News > 

back

Focusing in on Math in Focus at PMFS
Classes all over PMFS are diving into math. We observe students using the concrete-pictoral-abstract progression to aid their understanding of topics. Click here to learn more about the scope and sequence of the PMFS school-wide Math curriculum, Math in Focus.
 
Mathematics in Primary centers on building a core understanding of numbers, shapes, and patterns as well as developing mathematical thinking such as how numbers can be manipulated to solve basic and critical-thinking problems. We expect Sixth Graders to be challenged to think about numbers flexibly, but that flexibility in manipulating numbers takes place just as much in the younger grades.

First Grade students from both Primary classes join daily for targeted Math instruction. The pictorial and abstract representations from Math in Focus are combined with essential hands-on work with math manipulatives and open-ended work with clipboards and pencils. Right now they’re working on patterns and number bonds, or using two and three numbers to show parts and whole.
 
 
Second Graders are exploring numbers to 1,000, counting with base-ten blocks and using a place value chart. Students worked in pairs, with one working with place-value charts to concretely manipulate numbers using Digi-Blocks and the other writing the number in expanded, standard (or abstract), and spelled-out forms on a white board.
 
 
Following the Third Grade Math in Focus curriculum, math lessons also draw from teacher-developed materials and interdisciplinary work based on classroom themes. This week, Third Graders were introduced to the big concept of mental math and are reviewing number bonds, rounding to the nearest ten, estimation, and other concepts that help students solve big problems in their heads. They’ll work up to rounding numbers to the nearest hundred as well as identifying when a real-world problem requires an estimate or an exact answer.
 
 
Fourth Grade began the year by considering how numbers fit together and the relationship between numbers. In line with the progression of Math in Focus, Fourth Graders are looking at patterns and inferring rules to complete the patterns. Students are discovering the interesting notion that people can see different patterns in the same numbers, through a series of activities and homework assignments.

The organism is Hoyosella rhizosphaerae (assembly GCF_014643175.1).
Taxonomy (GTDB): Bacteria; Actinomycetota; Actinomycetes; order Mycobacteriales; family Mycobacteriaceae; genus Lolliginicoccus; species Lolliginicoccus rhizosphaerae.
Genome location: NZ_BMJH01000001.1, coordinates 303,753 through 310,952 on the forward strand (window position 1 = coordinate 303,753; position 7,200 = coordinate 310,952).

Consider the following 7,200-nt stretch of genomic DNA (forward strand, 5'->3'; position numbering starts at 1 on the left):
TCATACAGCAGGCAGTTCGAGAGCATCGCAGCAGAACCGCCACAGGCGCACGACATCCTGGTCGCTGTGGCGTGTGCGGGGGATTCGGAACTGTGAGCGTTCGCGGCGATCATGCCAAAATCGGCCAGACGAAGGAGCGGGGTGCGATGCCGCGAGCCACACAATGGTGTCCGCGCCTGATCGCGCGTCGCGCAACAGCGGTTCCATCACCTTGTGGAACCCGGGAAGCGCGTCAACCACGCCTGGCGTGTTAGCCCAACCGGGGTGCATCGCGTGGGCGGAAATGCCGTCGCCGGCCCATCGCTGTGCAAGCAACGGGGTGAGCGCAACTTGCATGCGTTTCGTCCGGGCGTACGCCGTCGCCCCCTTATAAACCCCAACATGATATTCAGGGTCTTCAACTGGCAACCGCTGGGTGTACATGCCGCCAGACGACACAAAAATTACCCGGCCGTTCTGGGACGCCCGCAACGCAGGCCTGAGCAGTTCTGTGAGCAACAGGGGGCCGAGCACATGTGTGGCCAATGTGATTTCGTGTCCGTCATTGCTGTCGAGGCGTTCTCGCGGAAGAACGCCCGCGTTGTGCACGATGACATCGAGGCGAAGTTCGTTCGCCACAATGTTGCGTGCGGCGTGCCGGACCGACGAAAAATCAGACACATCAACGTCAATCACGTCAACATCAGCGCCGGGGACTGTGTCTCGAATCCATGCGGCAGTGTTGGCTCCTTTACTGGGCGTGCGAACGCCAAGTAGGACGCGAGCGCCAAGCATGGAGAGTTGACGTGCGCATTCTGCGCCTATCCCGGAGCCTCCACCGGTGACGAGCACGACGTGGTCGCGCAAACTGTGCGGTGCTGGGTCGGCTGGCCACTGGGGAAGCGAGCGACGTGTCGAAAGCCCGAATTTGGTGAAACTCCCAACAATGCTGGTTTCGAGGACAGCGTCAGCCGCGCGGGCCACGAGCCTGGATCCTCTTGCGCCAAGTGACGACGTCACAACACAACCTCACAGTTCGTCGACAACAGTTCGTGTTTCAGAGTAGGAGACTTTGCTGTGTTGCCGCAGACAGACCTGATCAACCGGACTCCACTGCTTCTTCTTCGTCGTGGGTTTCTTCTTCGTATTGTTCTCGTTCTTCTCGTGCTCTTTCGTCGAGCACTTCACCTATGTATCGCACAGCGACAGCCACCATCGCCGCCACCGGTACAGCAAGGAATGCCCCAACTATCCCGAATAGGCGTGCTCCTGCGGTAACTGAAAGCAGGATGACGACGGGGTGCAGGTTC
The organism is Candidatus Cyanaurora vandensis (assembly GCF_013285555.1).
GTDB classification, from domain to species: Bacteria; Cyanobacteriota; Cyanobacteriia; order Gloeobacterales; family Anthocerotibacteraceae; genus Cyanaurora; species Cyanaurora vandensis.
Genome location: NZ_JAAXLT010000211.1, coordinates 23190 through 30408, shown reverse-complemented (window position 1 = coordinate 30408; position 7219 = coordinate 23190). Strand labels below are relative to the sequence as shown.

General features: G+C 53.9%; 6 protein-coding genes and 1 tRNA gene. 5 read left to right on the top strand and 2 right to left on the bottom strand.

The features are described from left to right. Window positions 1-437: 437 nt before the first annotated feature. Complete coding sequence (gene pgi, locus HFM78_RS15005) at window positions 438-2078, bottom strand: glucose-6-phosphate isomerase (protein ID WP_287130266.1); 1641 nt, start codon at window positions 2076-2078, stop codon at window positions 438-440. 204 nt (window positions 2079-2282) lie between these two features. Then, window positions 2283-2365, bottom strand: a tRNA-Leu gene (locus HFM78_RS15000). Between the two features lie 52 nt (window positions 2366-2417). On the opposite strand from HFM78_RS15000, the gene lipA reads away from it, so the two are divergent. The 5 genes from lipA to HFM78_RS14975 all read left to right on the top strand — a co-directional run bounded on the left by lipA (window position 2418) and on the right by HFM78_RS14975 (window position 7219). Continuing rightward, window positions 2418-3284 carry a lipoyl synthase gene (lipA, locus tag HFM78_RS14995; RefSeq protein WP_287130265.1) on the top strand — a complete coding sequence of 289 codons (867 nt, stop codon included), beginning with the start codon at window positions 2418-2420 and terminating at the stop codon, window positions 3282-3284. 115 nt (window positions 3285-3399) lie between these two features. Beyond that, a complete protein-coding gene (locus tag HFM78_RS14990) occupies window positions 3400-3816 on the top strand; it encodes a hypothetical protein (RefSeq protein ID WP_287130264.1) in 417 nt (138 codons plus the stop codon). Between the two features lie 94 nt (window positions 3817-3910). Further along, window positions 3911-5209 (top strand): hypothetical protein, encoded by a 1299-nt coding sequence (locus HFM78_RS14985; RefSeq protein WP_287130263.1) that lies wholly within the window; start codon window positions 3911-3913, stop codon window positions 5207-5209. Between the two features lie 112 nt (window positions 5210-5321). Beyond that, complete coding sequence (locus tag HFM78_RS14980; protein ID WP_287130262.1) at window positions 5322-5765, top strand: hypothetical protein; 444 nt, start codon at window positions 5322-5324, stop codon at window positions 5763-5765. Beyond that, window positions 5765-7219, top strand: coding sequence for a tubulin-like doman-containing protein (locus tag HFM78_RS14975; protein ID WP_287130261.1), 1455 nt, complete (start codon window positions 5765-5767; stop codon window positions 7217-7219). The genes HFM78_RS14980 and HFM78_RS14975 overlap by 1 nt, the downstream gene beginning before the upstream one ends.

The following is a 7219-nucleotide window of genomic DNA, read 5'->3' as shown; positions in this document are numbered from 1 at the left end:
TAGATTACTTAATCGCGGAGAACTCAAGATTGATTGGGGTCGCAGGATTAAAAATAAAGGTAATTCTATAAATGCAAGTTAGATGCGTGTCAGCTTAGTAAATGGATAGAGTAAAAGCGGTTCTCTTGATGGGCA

Fifth Grade spent time this week reviewing place value, using whiteboards to solve a series of problems. (Click here to try your hand at one problem and click here for the answer when you’re done). As the example shows, students quickly move between visual representations, word problems and mathematical solutions. Working in the Math in Focus curriculum, students develop a broad repertoire of different problem-solving strategies as well as necessary and productive habits of mind, which include patience, persistence, intellectual risk-taking, flexibility, and accuracy. 
 
 
Sixth Grade is building on what they just learned in math about number lines and intervals, applying and connecting their learnings in a variety of ways. This week, they drew a large number line across the length of the blacktop starting the line at 2500 BCE and running to the present, connecting math and their Social Studies unit on time. They also began measuring the entire blacktop and will replicate it to scale on paper in the classroom. They’re moving into factors now, in keeping with the scope and sequence of Math in Focus, where they’re being challenged to think about numbers flexibly and really see into the numbers, all in preparation for manipulation of numbers in algebra and success in Seventh Grade and beyond.
 

back

search login